ICD-10 Diagnosis Code C78.5

Secondary malignant neoplasm of large intestine and rectum

Diagnosis Code C78.5

ICD-10: C78.5
Short Description: Secondary malignant neoplasm of large intestine and rectum
Long Description: Secondary malignant neoplasm of large intestine and rectum
This is the 2017 version of the ICD-10-CM diagnosis code C78.5

Valid for Submission
The code C78.5 is valid for submission for HIPAA-covered transactions.

Code Classification
  • Neoplasms (C00–D48)
    • Malignant neoplasms of ill-defined, other secondary and unspecified sites (C76-C80)
      • Secondary malignant neoplasm of resp and digestive organs (C78)

Information for Medical Professionals

Diagnostic Related Groups
The diagnosis code C78.5 is grouped in the following Diagnostic Related Group(s) (MS-DRG v33.0)

  • DIGESTIVE MALIGNANCY WITH MCC 374
  • DIGESTIVE MALIGNANCY WITH CC 375
  • DIGESTIVE MALIGNANCY WITHOUT CC/MCC 376

Convert to ICD-9 Additional informationCallout TooltipGeneral Equivalence Map
The ICD-10 and ICD-9 GEMs are used to facilitate linking between the diagnosis codes in ICD-9-CM and the new ICD-10-CM code set. The GEMs are the raw material from which providers, health information vendors and payers can derive specific applied mappings to meet their needs.
  • 197.5 - Sec malig neo lg bowel

Synonyms
  • Malignant neoplasm of rectum, rectosigmoid junction and anus
  • Malignant tumor involving rectum by direct extension from endometrium
  • Malignant tumor involving rectum by direct extension from fallopian tube
  • Malignant tumor involving rectum by direct extension from ovary
  • Malignant tumor involving rectum by direct extension from prostate
  • Malignant tumor involving rectum by direct extension from uterine cervix
  • Malignant tumor involving rectum by direct extension from uterus
  • Malignant tumor involving rectum by direct extension from vagina
  • Malignant tumor involving rectum by separate metastasis from endometrium
  • Malignant tumor involving rectum by separate metastasis from fallopian tube
  • Malignant tumor involving rectum by separate metastasis from ovary
  • Malignant tumor involving rectum by separate metastasis from prostate
  • Malignant tumor involving rectum by separate metastasis from uterine cervix
  • Malignant tumor involving rectum by separate metastasis from uterus
  • Malignant tumor involving rectum by separate metastasis from vagina
  • Malignant tumor of anal canal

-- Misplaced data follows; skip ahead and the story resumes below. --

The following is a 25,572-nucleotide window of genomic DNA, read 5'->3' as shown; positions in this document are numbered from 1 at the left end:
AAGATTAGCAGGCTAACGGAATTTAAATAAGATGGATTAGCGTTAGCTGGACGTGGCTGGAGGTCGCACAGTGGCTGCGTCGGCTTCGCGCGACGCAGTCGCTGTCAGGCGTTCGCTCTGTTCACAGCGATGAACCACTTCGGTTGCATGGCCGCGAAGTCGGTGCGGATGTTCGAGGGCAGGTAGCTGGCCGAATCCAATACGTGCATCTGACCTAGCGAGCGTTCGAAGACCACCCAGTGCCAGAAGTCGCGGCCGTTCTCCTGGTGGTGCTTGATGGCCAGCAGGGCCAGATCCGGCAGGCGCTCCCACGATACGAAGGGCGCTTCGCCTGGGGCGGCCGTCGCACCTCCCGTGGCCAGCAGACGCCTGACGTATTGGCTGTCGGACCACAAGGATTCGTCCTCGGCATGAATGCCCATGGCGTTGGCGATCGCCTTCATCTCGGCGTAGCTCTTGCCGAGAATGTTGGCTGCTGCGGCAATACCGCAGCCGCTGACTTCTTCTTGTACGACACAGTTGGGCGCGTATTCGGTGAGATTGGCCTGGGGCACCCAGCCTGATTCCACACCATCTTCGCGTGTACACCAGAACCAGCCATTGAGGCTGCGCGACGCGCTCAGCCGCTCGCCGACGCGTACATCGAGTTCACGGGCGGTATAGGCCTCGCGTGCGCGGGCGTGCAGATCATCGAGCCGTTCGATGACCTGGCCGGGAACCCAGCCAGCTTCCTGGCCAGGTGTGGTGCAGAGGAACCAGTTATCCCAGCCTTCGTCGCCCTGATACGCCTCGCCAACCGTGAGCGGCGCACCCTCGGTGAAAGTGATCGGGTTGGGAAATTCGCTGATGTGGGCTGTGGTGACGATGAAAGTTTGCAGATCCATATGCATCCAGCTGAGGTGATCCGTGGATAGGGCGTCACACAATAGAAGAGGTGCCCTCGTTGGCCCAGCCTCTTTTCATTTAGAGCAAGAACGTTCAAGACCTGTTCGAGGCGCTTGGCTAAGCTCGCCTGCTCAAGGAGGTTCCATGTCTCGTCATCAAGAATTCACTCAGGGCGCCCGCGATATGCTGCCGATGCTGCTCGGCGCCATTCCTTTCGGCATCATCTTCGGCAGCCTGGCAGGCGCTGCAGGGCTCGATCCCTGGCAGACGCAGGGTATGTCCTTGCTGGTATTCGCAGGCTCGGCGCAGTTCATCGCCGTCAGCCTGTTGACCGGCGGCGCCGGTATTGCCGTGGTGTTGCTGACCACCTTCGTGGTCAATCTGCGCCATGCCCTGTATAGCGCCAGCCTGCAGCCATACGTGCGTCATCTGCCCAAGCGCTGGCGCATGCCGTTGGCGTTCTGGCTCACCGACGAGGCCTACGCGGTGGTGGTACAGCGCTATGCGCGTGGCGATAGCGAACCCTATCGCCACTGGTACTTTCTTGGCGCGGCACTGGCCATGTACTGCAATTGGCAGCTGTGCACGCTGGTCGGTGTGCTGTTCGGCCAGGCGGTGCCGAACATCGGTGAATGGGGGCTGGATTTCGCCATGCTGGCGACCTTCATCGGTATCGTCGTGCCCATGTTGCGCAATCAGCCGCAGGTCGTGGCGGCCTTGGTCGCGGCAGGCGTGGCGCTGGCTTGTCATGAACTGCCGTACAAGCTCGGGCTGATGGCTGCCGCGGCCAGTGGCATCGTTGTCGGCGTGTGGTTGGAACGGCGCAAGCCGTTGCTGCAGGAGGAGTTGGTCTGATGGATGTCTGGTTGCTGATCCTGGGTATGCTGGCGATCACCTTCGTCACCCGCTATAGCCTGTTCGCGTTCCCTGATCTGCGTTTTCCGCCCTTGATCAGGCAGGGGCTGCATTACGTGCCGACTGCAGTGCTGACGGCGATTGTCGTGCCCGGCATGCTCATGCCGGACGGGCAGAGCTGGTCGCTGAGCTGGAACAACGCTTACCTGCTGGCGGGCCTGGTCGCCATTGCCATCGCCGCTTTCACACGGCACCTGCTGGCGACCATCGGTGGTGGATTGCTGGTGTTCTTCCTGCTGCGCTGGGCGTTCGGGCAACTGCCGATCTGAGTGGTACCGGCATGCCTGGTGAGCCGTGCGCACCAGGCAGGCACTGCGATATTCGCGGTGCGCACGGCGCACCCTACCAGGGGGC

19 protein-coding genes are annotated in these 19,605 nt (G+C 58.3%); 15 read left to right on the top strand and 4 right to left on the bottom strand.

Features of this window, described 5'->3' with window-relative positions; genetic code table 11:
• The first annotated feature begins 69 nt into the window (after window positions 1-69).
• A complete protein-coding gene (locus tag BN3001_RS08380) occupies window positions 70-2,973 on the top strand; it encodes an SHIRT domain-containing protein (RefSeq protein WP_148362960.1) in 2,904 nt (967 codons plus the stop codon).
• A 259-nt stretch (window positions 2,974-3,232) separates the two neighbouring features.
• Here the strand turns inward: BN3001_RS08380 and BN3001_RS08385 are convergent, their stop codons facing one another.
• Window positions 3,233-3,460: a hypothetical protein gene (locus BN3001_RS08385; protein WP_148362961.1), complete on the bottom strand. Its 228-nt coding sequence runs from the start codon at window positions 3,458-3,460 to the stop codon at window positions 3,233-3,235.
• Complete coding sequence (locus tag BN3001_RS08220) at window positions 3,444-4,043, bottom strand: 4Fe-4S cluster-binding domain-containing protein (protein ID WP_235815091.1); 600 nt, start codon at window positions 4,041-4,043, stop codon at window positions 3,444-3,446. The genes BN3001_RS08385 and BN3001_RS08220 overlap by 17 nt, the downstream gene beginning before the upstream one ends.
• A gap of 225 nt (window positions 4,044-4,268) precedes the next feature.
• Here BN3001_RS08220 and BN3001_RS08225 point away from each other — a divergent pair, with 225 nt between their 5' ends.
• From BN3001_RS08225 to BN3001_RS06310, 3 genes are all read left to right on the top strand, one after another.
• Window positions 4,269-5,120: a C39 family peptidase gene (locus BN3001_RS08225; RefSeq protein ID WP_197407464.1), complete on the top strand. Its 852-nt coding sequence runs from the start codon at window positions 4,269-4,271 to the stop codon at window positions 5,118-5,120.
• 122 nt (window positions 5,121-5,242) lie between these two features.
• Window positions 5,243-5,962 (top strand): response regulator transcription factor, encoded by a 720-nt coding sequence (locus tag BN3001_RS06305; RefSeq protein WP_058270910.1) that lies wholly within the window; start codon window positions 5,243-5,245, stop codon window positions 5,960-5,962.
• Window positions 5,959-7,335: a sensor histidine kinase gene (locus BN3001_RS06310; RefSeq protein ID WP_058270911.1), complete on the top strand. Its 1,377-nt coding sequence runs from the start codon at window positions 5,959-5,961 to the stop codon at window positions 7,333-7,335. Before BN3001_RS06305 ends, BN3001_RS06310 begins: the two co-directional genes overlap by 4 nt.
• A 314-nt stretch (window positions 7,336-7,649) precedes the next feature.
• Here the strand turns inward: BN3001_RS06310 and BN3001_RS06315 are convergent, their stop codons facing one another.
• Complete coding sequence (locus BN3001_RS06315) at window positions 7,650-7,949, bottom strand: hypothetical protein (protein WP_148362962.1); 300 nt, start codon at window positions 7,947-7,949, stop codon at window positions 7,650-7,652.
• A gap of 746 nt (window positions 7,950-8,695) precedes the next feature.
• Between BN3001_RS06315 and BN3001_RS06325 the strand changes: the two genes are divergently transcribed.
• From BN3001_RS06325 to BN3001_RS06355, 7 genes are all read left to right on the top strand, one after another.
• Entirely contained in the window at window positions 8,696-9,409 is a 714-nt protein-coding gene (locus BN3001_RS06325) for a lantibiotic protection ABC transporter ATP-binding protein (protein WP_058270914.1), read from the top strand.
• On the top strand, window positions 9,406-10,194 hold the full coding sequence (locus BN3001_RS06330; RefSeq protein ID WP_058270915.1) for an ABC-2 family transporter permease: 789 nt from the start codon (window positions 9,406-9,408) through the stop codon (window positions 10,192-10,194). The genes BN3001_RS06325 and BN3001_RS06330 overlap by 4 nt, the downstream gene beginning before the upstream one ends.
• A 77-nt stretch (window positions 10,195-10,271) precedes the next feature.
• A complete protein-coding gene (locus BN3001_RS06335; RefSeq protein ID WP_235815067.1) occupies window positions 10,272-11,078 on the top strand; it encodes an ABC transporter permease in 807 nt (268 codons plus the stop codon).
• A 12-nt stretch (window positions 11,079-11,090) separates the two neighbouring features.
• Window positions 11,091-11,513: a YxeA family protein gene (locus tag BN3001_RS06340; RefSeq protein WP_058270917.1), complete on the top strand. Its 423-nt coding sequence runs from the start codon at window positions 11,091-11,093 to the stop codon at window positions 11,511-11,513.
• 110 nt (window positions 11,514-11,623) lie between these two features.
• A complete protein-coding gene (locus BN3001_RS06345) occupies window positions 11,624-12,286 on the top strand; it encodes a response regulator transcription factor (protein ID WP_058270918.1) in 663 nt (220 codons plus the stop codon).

• Malignant tumor of appendix
  • Malignant tumor of ascending colon
  • Malignant tumor of ascending colon
  • Malignant tumor of cecum
  • Malignant tumor of descending colon
  • Malignant tumor of descending colon
  • Malignant tumor of hepatic flexure
  • Malignant tumor of rectosigmoid junction
  • Malignant tumor of splenic flexure
  • Mass of hepatic flexure of colon
  • Metastasis to colon of unknown primary
  • Metastasis to large intestine of unknown primary
  • Metastasis to rectum of unknown primary
  • Neoplasm of anal canal
  • Neoplasm of hepatic flexure of colon
  • Secondary malignant neoplasm of anal canal
  • Secondary malignant neoplasm of anus
  • Secondary malignant neoplasm of appendix
  • Secondary malignant neoplasm of ascending colon
  • Secondary malignant neoplasm of cecum
  • Secondary malignant neoplasm of colon
  • Secondary malignant neoplasm of descending colon
  • Secondary malignant neoplasm of hepatic flexure of colon
  • Secondary malignant neoplasm of large intestine
  • Secondary malignant neoplasm of large intestine and rectum
  • Secondary malignant neoplasm of rectosigmoid junction
  • Secondary malignant neoplasm of rectum
  • Secondary malignant neoplasm of sigmoid colon
  • Secondary malignant neoplasm of splenic flexure of colon
  • Secondary malignant neoplasm of transverse colon

Information for Patients


Colorectal Cancer

Also called: Colon cancer, Rectal cancer

The colon and rectum are part of the large intestine. Colorectal cancer occurs when tumors form in the lining of the large intestine. It is common in both men and women. The risk of developing colorectal cancer rises after age 50. You're also more likely to get it if you have colorectal polyps, a family history of colorectal cancer, ulcerative colitis or Crohn's disease, eat a diet high in fat, or smoke.

Symptoms of colorectal cancer include

  • Diarrhea or constipation
  • A feeling that your bowel does not empty completely
  • Blood (either bright red or very dark) in your stool
  • Stools that are narrower than usual
  • Frequent gas pains or cramps, or feeling full or bloated
  • Weight loss with no known reason
  • Fatigue
  • Nausea or vomiting

Because you may not have symptoms at first, it's important to have screening tests. Everyone over 50 should get screened. Tests include colonoscopy and tests for blood in the stool. Treatments for colorectal cancer include surgery, chemotherapy, radiation, or a combination. Surgery can usually cure it when it is found early.

NIH: National Cancer Institute

  • Abdominal radiation - discharge
  • After chemotherapy - discharge
  • Colon cancer
  • Colon cancer screening
  • Large bowel resection
  • Lower GI Series - NIH (National Institute of Diabetes and Digestive and Kidney Diseases)
  • Understanding Chemotherapy - NIH - Easy-to-Read (National Cancer Institute)
  • What to Know about External Beam Radiation Therapy - NIH - Easy-to-Read (National Cancer Institute)


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